The US jobless rate rose to 5.8 percent in December—from 5.6 percent the previous month—at the conclusion of a year that saw the elimination of nearly 2 million jobs. The level of mass unemployment, with 8.25 million Americans officially out of work, is the highest since at least the last recession of 1990-91, if not the severe slumps of the early 1980s.
Since January 2001 the unemployment rate has risen by 1.6 percentage points. The official jobless rate, however, does not include the 4.3 million part-time employees who would prefer to work full-time (up 1.1 million in 2001) as well as the millions more which the government does not count because they have given up looking for work.
Since the recession began in March, payroll employment has fallen by 1.4 million, according to a Bureau of Labor Statistics report released Friday. The growth of unemployment in December—with the loss of some 233,000 jobs—reflected continuing cutbacks in the private sector, particularly manufacturing, retail trade, air transportation and help supply (temporary labor) agencies.
Manufacturing firms shed 133,000 jobs last month, bringing their 2001 total job cuts to 1.3 million, or about 7 percent of the workforce. Throughout the year several manufacturers eliminated 10 percent or more of their employees, including furniture, primary metals, industrial machinery, electrical equipment, textiles, apparel and leather makers. Help supply companies, which provide workers to other industries, cut 55,000 jobs last month and have shed 688,000 jobs since September 2000, or 19 percent of its employment.
There was “a quantum jump” in job cuts in 2001, said John Challenger, chief executive of the corporate recruiting firm Challenger, Gray & Christmas, which has work-force reduction data going back to 1989. “There’s never been downsizing on this scale,” Challenger added. “Companies that had told us they were seeing a glimmer of light at the end of the tunnel suddenly found themselves thrust back into darkness,’’ he said.
The ongoing shakeout in the dot.com and telecommunication industries in 2001 threw tens of thousands out of work at Motorola, JDS Uniphase, Lucent Technologies and Solectron. Motorola, a leading maker of mobile phones, eliminated 42,900 workers last year, as telecommunication companies led the way in job cuts, announcing 317,777 layoffs. The downsizing accelerated after the September 11 attacks crippled sectors of the economy like the aviation industry. More job cuts were announced after September 11 than in any year from 1993 to 1997, Challenger said.
This week Providian Financial Corp. said it was firing 800 workers in addition to 550 earlier jobs cuts; United Airlines, which has already cut 19,000 employees, said it will close five domestic reservations centers and furlough 899 workers; Bausch & Lomb Inc. said it is cutting about 700 jobs; and software maker Oracle said it was cutting up to 850 jobs.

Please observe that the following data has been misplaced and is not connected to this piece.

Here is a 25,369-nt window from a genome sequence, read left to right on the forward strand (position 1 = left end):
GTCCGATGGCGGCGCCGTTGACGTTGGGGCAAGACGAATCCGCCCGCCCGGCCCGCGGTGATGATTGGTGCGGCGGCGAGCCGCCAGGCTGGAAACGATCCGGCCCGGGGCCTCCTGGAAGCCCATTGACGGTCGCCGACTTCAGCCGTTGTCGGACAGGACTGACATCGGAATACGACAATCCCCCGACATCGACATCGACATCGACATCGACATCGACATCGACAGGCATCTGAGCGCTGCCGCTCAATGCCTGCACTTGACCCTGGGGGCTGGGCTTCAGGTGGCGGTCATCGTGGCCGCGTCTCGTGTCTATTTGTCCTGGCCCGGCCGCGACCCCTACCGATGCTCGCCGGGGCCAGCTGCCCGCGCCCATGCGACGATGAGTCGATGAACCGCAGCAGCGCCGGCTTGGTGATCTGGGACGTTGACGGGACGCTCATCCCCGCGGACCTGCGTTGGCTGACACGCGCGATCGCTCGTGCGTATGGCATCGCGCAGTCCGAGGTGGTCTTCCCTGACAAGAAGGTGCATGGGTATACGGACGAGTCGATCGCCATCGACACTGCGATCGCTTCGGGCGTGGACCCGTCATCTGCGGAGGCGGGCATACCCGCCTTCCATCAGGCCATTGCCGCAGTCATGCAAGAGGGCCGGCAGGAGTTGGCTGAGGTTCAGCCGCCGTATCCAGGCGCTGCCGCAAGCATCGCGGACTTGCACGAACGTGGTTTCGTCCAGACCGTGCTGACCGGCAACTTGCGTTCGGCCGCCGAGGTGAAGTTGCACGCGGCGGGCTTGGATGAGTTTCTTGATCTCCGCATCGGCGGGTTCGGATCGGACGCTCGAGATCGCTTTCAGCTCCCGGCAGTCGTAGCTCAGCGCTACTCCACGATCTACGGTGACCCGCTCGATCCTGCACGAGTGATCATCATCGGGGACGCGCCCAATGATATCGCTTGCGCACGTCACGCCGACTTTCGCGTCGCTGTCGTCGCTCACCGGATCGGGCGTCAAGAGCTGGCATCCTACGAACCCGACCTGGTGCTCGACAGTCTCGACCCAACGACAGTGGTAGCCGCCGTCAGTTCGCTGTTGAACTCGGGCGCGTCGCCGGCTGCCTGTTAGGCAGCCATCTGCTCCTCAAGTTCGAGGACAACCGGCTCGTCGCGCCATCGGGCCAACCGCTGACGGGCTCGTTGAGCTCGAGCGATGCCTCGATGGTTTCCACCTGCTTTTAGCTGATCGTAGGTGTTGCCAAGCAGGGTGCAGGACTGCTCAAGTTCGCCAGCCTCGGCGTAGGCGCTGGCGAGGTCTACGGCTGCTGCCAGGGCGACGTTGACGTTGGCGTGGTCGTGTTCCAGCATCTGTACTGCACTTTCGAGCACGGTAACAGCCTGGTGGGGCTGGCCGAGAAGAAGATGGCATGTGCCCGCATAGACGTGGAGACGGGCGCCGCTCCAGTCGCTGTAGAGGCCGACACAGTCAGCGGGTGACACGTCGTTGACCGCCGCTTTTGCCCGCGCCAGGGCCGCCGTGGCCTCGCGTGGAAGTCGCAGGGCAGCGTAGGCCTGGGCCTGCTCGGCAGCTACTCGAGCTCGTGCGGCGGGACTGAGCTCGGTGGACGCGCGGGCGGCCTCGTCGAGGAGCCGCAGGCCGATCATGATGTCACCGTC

In the coming weeks Ford Motor Co. is expected to make a major announcement of plant closures and mass layoffs. The retail sector, which cut 77,000 jobs last month during one of the worst holiday sales seasons in decades—is expected to see a further shakeout and contraction. Investors have downgraded K-Mart’s stocks and suggested that the Michigan-based discount chain might be one of several retailers forced to go out of business. “Anybody counting on a great Christmas for survival better start preparing their Chapter 11 bankruptcy petition,” Dominic DiNapoli from PriceWaterhouseCoopers said.
Despite 11 interest rate cuts by the Federal Reserve last year the US economy continues to be mired in a recession, with many analysts predicting that even if sales and profits improve by the end of 2002 unemployment will remain high.
On Thursday the US Labor Department reported that the number of Americans lining up for first-time unemployment benefits sharply rose during the week ending December 29. Initial claims increased from the previous week by 36,000 to reach a total of 447,000. While more than 8 million people are official unemployed, only 3.7 million are receiving unemployment checks.
Unemployment continues to mount as tens of millions of working people are already facing a precarious situation of ever larger debts and little or no savings, a higher cost of living, particularly for medical and education expenses, and reduced government services.
US household debt has now reached a staggering $7.5 trillion and consumer-credit defaults and payment delinquencies are running at levels not seen since the last recession. During the first two quarters of the current recession the average US household took on $1,420 of new debt.
Moreover, the stock market decline has sharply reduced the value of 401(k) pension plans for tens of millions of Americans who no longer have fully paid pension plans. This in turn has forced many older workers to put off retirement or take on extra jobs.
In the face of these increasing signs of social distress in America the Bush administration has offered no solution outside of an “economic stimulus package,” which is primarily aimed at giving further tax breaks to the wealthiest layers of the population and corporate America. The White House and other leading Republican officials have vilified the Democrats for including in their version of the bill a few meager proposals to extend jobless and health care benefits to the unemployed. Neither big business party offers any real relief to the broad masses now being hit by the economic downturn.
The latest jobless figures go a long way in explaining the Bush administration’s insistence on continuing the war in Afghanistan, when by all appearances it should be over, and why the president declared that, “2002 would be a year of war.” The administration needs to maintain a war atmosphere and is counting on the media to continue whipping up patriotic sentiments in order to divert attention from the massive economic and social crisis at home.